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Dig Dis Sci. 2010 Aug;55(8):2309-15. doi: 10.1007/s10620-009-0998-7. Epub 2009 Oct 14.

Diagnostic role and clinical association of ASCA and ANCA in Brazilian patients with inflammatory bowel disease.

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  • 1Laboratory of Immunopathology, Federal University of ParanĂ¡, Curitiba, PR, Brazil. renatomitsu@yahoo.com.br

Abstract

BACKGROUND:

Anti-Saccharomyces cerevisae antibody (ASCA) and perinuclear anti-neutrophil cytoplasmatic antibody (pANCA) remain the most well-established markers in inflammatory bowel disease (IBD), and both may be associated with disease phenotype.

AIM:

To determine the utility of ASCA and pANCA as markers in a Brazilian cohort of IBD patients.

MATERIALS AND METHODS:

A total of 90 patients with ulcerative colitis (UC), 77 patients with Crohn's disease (CD), and 57 healthy individuals were included in the study. ASCA was determined by enzyme-linked immunosorbent assay (ELISA) and pANCA by immunofluorescence assay.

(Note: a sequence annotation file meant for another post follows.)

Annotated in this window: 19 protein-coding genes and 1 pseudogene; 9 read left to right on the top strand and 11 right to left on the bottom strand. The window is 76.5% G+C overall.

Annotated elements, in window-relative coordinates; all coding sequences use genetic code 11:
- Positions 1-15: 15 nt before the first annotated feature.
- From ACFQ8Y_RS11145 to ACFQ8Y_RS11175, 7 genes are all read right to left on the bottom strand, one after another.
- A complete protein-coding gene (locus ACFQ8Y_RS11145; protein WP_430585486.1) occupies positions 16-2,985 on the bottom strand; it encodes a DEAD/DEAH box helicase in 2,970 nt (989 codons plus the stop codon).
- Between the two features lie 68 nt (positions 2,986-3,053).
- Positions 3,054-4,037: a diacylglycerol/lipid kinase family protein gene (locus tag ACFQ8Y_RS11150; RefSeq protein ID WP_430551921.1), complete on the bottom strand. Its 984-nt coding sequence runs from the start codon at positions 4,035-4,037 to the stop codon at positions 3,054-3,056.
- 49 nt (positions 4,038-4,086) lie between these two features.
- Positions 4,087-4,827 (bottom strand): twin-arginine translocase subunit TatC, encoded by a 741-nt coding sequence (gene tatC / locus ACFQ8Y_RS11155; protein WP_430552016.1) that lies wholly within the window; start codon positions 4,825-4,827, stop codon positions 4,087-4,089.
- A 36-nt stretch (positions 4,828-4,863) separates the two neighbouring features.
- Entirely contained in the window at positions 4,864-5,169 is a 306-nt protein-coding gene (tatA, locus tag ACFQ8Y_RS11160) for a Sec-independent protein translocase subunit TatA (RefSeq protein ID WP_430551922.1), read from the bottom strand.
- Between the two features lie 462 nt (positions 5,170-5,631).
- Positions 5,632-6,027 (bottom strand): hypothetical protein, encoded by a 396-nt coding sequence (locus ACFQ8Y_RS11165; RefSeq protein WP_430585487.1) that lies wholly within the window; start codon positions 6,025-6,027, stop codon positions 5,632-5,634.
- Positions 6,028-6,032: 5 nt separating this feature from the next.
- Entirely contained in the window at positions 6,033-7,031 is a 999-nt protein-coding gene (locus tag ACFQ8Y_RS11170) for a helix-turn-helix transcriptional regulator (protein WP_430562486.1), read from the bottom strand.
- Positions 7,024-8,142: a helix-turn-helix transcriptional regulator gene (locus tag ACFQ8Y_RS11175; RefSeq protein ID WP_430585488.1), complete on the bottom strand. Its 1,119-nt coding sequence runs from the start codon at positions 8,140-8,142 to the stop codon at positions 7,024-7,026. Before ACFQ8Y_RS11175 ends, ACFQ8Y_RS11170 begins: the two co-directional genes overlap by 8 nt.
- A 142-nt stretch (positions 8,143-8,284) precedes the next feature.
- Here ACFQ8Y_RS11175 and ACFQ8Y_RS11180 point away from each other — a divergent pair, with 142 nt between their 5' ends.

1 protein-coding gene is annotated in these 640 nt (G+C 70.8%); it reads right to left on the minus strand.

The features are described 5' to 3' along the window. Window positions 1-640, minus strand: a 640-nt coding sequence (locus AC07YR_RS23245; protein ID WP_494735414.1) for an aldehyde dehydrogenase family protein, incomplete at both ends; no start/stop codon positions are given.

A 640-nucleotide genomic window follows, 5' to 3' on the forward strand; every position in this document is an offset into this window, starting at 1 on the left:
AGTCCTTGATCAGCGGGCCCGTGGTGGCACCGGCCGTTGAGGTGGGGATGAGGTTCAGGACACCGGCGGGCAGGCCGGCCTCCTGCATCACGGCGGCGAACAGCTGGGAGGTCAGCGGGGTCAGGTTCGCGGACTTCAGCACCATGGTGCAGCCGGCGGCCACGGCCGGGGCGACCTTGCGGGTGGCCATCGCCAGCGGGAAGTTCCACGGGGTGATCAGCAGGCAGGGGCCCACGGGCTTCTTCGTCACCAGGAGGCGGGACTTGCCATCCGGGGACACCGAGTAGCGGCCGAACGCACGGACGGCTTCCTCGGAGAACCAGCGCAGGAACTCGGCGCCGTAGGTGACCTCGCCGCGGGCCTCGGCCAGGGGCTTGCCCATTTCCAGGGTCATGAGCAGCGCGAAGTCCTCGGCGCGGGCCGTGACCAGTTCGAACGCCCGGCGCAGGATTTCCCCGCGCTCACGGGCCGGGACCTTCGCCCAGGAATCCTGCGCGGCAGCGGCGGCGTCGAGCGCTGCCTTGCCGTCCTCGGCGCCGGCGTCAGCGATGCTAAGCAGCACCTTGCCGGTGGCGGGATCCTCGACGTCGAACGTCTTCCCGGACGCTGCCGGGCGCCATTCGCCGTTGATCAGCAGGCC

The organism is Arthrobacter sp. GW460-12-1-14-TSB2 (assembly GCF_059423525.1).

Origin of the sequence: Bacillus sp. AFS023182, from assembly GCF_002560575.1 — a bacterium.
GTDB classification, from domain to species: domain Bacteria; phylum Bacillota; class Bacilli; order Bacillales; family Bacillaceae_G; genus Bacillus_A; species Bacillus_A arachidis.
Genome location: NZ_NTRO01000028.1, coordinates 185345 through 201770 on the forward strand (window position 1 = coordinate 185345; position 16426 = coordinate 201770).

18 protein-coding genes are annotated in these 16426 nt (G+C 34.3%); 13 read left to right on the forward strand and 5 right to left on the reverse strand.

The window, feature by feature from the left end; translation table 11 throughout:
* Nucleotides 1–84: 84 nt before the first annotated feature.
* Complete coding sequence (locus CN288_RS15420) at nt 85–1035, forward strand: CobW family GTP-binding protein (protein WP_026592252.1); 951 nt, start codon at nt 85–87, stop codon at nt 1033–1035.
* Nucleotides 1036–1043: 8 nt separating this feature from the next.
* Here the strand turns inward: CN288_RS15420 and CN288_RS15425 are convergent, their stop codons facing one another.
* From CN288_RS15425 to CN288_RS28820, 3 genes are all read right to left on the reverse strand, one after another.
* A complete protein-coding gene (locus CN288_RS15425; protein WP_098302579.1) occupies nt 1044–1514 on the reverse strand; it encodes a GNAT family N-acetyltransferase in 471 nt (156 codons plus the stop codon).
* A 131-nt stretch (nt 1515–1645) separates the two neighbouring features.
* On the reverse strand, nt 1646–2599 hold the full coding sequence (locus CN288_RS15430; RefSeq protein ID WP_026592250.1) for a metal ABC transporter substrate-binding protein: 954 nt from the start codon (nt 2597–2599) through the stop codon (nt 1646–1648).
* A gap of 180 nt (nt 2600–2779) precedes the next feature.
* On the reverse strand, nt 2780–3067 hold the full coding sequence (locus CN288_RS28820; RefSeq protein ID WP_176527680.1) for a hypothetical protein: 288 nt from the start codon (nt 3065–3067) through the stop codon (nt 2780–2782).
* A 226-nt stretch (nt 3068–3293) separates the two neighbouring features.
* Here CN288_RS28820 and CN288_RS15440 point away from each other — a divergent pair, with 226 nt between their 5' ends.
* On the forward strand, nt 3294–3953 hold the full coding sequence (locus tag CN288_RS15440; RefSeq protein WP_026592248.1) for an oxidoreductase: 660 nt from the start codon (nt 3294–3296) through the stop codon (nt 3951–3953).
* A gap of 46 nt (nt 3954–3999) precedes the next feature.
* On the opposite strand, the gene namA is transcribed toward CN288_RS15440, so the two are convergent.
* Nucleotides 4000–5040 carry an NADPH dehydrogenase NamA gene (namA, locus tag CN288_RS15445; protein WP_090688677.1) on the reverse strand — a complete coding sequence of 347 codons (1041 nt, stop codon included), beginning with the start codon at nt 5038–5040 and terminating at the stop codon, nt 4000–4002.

RESULTS:

In support of diagnosis of UC, the sensitivity and specificity of pANCA were 51% and 100%, respectively. ASCA (IgA or IgG isotypes) presented sensitivity of 62% and specificity of 93% for CD. The combination of ASCA negativity and pANCA positivity (ASCA-/pANCA+) displayed sensitivity of 43% and specificity of 100% for diagnosis to UC. In CD patients, ASCA+/pANCA- presented sensitivity and specificity of 57% and 93%, respectively. Additionally, ASCA positivity correlated with early age at disease onset and ileal location in CD patients. In UC patients, pANCA positivity was correlated with pancolitis or left colitis.

CONCLUSIONS:

The results evidenced that low sensitivity of ASCA and pANCA markers limits their use in IBD screening in the general population; however, their specificity may contribute to differentiation between CD and UC in IBD patients. Our study lends further support to the suggestion that serologic assessment identifies different subtypes of IBD.

PMID:
19826949
[PubMed - indexed for MEDLINE]
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